by Molly Ivins
to point out the obvious, the people now defending the FBI for its "innocent mistake" in not having turned over all its files on the Oklahoma bombing case are the same people who used to go berserker ballistic whenever anyone in the Clinton administration belatedly discovered some old documents connected to one of the 79 congressional investigations that were always going on. These discoveries were seized upon as evidence of pernicious stonewalling, the Clintons' perfidious nature, their violations of the law, etc.
One recalls the ungodly hoo-ha when Mrs. Clinton's long-sought billing records from the Rose law firm mysteriously appeared from some closet: This claim was greeted by the Clinton -haters as the most improbable tale since, "The dog ate my homework," and used endlessly to ridicule and vilify Clinton. The FBI seems to have lost its documents in the computer. Doubtlessly, as the FBI claims, they are not material to the McVeigh case. You may recall that Clinton's billing records in the end proved exactly what she had been claiming all along.
But it's the disproportion that's so striking. For those given to conspiracy theories, as lord knows Tim McVeigh is, the FBI's repetitive record of losing documents crucial to controversial cases -- including Waco, Ruby Ridge, the Wen Ho Lee case, and the Birmingham bombing case -- is enough to set off someone who's not paranoid. That or this agency is inept to the point of Inspector Clouseau.
The "establishment press" behaved quite well, I thought, over the tiny but public matter of one of the Bush girls getting cited for underage drinking. Believe me, the percentage of freshmen at the University of Texas who are guilty of that charge is overwhelming.
On the other hand, try to imagine what would have happened had Chelsea Clinton ever been arrested for anything. Do we think the story would have been buried, as the Bush story quite properly was?
Believe me, I am not urging that Democrats go and do likewise now that Republicans are in the White House. The eight-year effort to destroy Bill Clinton was wrong, and doing it in reverse would be just as wrong. It is the phenomenon itself that needs examination.
Does it prove the right is given to paranoid conspiracy theories and the left is not? That Bill Clinton was a lightning-rod for resentment, or a polarizing figure, or even a hopeless slimeball? In all the fury vented over the Marc Rich pardon, the last blast aimed at the departing Clinton by his chorus of his enemies, how many times did you find it mentioned that Bush the Elder had also granted a pardon to a generous political donor?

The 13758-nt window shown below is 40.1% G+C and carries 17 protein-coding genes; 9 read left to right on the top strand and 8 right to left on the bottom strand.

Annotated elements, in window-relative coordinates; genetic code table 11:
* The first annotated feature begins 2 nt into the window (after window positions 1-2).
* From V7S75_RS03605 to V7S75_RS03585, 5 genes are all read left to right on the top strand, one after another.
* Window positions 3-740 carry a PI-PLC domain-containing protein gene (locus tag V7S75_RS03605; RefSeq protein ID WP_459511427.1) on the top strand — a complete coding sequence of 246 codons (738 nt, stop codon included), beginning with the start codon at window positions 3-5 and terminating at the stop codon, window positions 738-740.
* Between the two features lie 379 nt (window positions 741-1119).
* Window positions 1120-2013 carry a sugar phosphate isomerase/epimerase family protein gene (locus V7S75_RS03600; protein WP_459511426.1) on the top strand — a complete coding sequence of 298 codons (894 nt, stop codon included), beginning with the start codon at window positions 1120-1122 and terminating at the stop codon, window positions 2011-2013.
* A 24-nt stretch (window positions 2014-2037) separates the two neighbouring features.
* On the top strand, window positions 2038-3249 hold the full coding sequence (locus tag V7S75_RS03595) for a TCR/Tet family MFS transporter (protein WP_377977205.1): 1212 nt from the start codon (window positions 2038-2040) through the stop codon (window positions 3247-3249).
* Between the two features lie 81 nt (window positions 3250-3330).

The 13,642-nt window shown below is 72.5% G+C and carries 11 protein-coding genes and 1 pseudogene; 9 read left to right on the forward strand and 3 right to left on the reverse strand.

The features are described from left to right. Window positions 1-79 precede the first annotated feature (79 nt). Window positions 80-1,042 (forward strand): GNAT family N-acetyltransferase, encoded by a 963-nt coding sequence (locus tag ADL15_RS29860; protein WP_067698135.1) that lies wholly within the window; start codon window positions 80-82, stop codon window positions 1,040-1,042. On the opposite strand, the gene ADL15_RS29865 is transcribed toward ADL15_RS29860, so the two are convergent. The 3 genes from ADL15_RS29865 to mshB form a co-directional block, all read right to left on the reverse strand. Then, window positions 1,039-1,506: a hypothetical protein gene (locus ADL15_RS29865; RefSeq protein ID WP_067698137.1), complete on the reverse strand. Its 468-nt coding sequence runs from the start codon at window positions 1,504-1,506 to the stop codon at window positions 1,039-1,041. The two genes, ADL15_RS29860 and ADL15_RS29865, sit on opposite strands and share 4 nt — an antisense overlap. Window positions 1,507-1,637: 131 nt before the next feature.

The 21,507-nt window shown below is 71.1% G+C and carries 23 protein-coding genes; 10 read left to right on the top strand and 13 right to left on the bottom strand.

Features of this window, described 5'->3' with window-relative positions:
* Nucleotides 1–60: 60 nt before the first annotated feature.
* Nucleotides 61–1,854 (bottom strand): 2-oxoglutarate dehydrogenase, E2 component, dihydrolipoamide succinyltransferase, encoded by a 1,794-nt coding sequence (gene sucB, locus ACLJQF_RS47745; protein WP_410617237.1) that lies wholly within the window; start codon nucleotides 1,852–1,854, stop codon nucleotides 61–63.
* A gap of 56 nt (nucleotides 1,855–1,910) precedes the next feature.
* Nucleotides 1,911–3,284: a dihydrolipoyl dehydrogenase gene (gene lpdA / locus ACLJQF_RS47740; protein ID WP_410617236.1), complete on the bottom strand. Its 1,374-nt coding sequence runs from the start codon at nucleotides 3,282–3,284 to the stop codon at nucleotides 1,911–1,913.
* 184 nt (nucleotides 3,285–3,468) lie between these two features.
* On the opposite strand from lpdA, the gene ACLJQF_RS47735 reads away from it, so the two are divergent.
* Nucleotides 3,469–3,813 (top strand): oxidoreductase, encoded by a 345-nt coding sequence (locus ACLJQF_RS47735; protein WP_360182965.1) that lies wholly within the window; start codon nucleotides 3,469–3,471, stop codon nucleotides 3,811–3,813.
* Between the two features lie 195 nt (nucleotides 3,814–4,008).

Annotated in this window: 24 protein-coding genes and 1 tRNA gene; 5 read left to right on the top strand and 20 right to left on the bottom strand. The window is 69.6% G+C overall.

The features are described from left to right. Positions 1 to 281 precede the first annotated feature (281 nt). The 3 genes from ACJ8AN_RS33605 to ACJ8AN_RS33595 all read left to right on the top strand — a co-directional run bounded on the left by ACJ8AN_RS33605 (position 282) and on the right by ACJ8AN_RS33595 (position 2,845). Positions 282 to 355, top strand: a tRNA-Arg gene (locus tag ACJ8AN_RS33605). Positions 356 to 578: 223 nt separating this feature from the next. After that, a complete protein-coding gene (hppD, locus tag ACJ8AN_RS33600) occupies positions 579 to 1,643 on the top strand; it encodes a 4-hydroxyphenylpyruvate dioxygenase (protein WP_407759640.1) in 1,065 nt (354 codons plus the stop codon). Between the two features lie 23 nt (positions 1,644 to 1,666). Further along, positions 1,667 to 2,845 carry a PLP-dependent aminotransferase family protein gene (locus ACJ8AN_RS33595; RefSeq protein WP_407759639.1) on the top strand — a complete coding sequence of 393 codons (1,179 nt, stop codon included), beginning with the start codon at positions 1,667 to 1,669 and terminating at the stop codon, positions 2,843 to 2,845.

The disproportion in the coverage is not the only problem: As Geneva Overholser, the noted media critic, points out, Clinton got a rough ride in his first 100 days because people expected a lot of him: He was supposed to be brilliant. With Bush, there's still some doubt about his ability to multitask, if it involves moving feet and chewing gum. To a certain extent, all of us forgive flaws and sins in our friends (not to mention ourselves) that we would fall on with wrath in opponents or enemies.
But what we're seeing and hearing in the media now is sort of a Soviet-style reworking of history. In the parallel universe inhabited by The Wall Street Journal's strange editorial writers, there is now a vast left-wing conspiracy to smear Ted Olsen, Bush's nominee for solicitor general, because he may have been involved with the Arkansas Project.
According to the Journal, "The 'Arkansas Project' was an exercise of the American Spectator's First Amendment rights." That's one way to describe it. I thought it was a multiyear, multimillion dollar effort featuring a number of dubious characters funded by a reclusive right-wing billionaire in order to destroy Bill Clinton. The book "Hunting the President," by Joe Conason and Gene Lyons, which was ignored by most of the establishment media, contains some interesting detail on the project.
Overholser observes: "Conservatives have built up a well-funded, well-targeted set of organizations aimed at shaping pubic opinion. And the press obliges. The left has nothing comparable. One result is that, with a conservative now in office, there's simply less coverage."
Anyone who has ever been on the right-wing's e-mail and fax list knows how much of what comes out of the mouths of national commentators is actually straight from attack releases put out by right-wing organizations funded by corporate special interests. The single most ominous words heard in the media today are on the Fox News network: "fair and balanced, as always." If you believe that, let's talk seafront property in West Texas.
We look forward to this week's media emphasis on the Bush administration's great concern for energy conservation. Since it was Veep Dick Cheney who announced conservation may be a personal virtue, but it is no basis for a sound energy policy, it was especially entertaining to watch Cheney himself -- such a soothing, anodyne, avuncular presence -- come on TV to urge us "not to get hysterical" and "come down off the ceiling."
As Jack Carter, who was with the Energy Department during Clinton, observes: "There is no conservation from the conservatives and no planning in the plan."
The Bushies ran that flag up the pole and no one saluted, so now we will get extensive lip-service for conservation. And the media will of course cooperate, like nice little boys and girls.
May 15, 2001 (http://www.monitor.net/monitor) All Rights Reserved. Contact firstname.lastname@example.org for permission to use in any format.
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